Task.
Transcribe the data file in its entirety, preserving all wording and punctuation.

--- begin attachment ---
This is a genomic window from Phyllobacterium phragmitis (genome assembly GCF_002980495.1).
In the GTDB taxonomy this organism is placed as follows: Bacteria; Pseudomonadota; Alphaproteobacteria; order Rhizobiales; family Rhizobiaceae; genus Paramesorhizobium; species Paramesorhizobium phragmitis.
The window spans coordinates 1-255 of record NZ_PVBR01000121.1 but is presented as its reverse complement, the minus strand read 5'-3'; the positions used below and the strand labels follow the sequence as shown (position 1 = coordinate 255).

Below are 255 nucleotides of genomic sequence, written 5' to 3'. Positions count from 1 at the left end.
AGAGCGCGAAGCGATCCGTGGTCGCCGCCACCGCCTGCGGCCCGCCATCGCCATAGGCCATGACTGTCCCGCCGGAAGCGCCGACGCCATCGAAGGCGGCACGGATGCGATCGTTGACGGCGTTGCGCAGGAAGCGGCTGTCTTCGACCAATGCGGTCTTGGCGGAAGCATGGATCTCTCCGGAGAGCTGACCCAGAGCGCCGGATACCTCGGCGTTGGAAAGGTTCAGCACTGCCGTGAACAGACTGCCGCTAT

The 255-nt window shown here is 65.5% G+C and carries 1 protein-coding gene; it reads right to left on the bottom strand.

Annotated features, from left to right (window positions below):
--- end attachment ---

This is a genomic window from Phyllobacterium phragmitis (genome assembly GCF_002980495.1).
In the GTDB taxonomy this organism is placed as follows: Bacteria; Pseudomonadota; Alphaproteobacteria; order Rhizobiales; family Rhizobiaceae; genus Paramesorhizobium; species Paramesorhizobium phragmitis.
The window spans coordinates 1-255 of record NZ_PVBR01000121.1 but is presented as its reverse complement, the minus strand read 5'-3'; the positions used below and the strand labels follow the sequence as shown (position 1 = coordinate 255).

Below are 255 nucleotides of genomic sequence, written 5' to 3'. Positions count from 1 at the left end.
AGAGCGCGAAGCGATCCGTGGTCGCCGCCACCGCCTGCGGCCCGCCATCGCCATAGGCCATGACTGTCCCGCCGGAAGCGCCGACGCCATCGAAGGCGGCACGGATGCGATCGTTGACGGCGTTGCGCAGGAAGCGGCTGTCTTCGACCAATGCGGTCTTGGCGGAAGCATGGATCTCTCCGGAGAGCTGACCCAGAGCGCCGGATACCTCGGCGTTGGAAAGGTTCAGCACTGCCGTGAACAGACTGCCGCTAT

The 255-nt window shown here is 65.5% G+C and carries 1 protein-coding gene; it reads right to left on the bottom strand.

Annotated features, from left to right (window positions below):